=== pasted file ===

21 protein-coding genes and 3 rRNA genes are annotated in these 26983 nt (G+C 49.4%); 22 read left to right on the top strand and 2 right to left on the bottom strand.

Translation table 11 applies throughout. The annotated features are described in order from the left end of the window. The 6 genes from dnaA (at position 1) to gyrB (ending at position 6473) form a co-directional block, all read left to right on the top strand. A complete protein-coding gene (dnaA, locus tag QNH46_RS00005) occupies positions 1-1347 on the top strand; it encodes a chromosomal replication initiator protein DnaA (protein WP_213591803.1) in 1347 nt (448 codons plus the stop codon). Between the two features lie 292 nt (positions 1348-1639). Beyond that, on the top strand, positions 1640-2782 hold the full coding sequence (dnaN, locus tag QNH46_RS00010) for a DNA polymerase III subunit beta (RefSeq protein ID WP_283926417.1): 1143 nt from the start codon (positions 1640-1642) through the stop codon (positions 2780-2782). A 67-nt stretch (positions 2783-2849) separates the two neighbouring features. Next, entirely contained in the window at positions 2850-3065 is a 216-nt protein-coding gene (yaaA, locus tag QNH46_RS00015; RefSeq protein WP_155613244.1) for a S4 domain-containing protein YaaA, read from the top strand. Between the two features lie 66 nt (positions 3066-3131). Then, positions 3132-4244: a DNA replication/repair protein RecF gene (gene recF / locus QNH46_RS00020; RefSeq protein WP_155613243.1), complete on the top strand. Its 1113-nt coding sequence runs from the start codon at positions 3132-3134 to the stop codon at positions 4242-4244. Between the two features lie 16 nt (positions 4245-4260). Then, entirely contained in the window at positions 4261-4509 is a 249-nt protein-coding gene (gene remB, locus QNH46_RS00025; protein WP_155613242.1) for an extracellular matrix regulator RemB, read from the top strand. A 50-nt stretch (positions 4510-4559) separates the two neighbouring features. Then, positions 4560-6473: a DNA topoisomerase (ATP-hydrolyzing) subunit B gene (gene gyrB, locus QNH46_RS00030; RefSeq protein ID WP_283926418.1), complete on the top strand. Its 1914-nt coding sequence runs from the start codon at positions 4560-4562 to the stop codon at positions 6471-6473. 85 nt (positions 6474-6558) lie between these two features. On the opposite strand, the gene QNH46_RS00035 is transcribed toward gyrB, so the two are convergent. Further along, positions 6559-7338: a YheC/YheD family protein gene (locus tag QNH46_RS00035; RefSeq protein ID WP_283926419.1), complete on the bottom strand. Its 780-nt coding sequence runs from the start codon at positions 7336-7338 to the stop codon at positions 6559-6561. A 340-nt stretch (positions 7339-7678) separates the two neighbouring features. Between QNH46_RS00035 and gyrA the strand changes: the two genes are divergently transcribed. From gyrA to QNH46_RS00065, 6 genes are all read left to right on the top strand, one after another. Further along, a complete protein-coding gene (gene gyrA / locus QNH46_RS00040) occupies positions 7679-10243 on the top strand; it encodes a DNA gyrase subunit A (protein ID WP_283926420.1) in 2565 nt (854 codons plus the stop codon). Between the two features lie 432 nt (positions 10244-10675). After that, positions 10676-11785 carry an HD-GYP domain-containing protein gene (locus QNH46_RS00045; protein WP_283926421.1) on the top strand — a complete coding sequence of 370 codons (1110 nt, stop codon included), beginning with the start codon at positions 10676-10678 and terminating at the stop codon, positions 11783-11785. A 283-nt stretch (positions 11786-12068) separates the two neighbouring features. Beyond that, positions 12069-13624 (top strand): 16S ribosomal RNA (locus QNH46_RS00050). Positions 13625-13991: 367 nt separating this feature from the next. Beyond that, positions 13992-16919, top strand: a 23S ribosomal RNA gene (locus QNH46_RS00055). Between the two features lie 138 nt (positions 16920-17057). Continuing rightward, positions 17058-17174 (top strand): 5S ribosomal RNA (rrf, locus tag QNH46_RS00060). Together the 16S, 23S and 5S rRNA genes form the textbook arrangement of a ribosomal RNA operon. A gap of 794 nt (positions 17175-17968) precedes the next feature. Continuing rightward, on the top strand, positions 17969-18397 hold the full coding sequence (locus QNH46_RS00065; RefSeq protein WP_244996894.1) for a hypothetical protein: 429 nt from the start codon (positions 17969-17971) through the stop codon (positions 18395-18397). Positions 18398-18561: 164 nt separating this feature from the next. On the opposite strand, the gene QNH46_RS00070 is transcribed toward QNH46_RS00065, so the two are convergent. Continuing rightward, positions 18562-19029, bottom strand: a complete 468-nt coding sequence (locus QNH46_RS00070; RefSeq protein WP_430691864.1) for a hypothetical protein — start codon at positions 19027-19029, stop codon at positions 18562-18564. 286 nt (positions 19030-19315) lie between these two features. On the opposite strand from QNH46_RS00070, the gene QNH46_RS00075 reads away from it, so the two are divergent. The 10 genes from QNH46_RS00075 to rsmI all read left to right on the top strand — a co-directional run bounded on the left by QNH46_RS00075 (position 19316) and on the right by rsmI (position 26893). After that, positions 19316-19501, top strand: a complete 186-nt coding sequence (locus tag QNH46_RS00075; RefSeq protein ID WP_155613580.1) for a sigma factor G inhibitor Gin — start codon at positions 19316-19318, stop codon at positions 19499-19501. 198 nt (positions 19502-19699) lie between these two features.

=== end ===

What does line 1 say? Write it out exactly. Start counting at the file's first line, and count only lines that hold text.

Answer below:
21 protein-coding genes and 3 rRNA genes are annotated in these 26983 nt (G+C 49.4%); 22 read left to right on the top strand and 2 right to left on the bottom strand.